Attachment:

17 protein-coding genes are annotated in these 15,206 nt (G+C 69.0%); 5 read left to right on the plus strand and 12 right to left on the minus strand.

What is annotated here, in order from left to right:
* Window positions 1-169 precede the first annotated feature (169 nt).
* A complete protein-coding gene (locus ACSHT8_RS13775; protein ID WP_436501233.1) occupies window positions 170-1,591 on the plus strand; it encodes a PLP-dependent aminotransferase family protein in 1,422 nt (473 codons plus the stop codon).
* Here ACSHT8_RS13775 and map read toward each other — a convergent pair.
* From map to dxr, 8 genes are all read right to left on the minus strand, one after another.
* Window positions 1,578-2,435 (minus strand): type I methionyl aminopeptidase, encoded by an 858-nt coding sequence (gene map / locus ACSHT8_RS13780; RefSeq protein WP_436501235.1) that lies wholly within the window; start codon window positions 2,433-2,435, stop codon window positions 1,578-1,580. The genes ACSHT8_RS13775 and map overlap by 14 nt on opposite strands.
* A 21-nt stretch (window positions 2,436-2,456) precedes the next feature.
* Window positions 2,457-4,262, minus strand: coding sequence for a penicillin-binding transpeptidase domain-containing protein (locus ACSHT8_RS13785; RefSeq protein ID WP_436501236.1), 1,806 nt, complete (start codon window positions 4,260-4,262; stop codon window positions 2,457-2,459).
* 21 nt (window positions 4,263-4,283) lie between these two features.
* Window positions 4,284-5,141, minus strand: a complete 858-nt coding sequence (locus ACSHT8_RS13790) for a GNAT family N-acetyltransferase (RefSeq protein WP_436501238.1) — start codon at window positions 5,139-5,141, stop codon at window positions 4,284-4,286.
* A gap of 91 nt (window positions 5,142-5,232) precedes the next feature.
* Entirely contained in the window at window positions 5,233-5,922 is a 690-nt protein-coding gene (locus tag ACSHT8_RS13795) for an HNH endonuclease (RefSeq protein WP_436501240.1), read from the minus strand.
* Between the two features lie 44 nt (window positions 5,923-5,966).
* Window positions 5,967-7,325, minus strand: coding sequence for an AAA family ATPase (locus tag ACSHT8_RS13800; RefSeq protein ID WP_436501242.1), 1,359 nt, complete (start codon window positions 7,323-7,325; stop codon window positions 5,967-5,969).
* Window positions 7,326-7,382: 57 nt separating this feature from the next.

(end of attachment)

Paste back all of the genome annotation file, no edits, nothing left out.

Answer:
17 protein-coding genes are annotated in these 15,206 nt (G+C 69.0%); 5 read left to right on the plus strand and 12 right to left on the minus strand.

What is annotated here, in order from left to right:
* Window positions 1-169 precede the first annotated feature (169 nt).
* A complete protein-coding gene (locus ACSHT8_RS13775; protein ID WP_436501233.1) occupies window positions 170-1,591 on the plus strand; it encodes a PLP-dependent aminotransferase family protein in 1,422 nt (473 codons plus the stop codon).
* Here ACSHT8_RS13775 and map read toward each other — a convergent pair.
* From map to dxr, 8 genes are all read right to left on the minus strand, one after another.
* Window positions 1,578-2,435 (minus strand): type I methionyl aminopeptidase, encoded by an 858-nt coding sequence (gene map / locus ACSHT8_RS13780; RefSeq protein WP_436501235.1) that lies wholly within the window; start codon window positions 2,433-2,435, stop codon window positions 1,578-1,580. The genes ACSHT8_RS13775 and map overlap by 14 nt on opposite strands.
* A 21-nt stretch (window positions 2,436-2,456) precedes the next feature.
* Window positions 2,457-4,262, minus strand: coding sequence for a penicillin-binding transpeptidase domain-containing protein (locus ACSHT8_RS13785; RefSeq protein ID WP_436501236.1), 1,806 nt, complete (start codon window positions 4,260-4,262; stop codon window positions 2,457-2,459).
* 21 nt (window positions 4,263-4,283) lie between these two features.
* Window positions 4,284-5,141, minus strand: a complete 858-nt coding sequence (locus ACSHT8_RS13790) for a GNAT family N-acetyltransferase (RefSeq protein WP_436501238.1) — start codon at window positions 5,139-5,141, stop codon at window positions 4,284-4,286.
* A gap of 91 nt (window positions 5,142-5,232) precedes the next feature.
* Entirely contained in the window at window positions 5,233-5,922 is a 690-nt protein-coding gene (locus tag ACSHT8_RS13795) for an HNH endonuclease (RefSeq protein WP_436501240.1), read from the minus strand.
* Between the two features lie 44 nt (window positions 5,923-5,966).
* Window positions 5,967-7,325, minus strand: coding sequence for an AAA family ATPase (locus tag ACSHT8_RS13800; RefSeq protein ID WP_436501242.1), 1,359 nt, complete (start codon window positions 7,323-7,325; stop codon window positions 5,967-5,969).
* Window positions 7,326-7,382: 57 nt separating this feature from the next.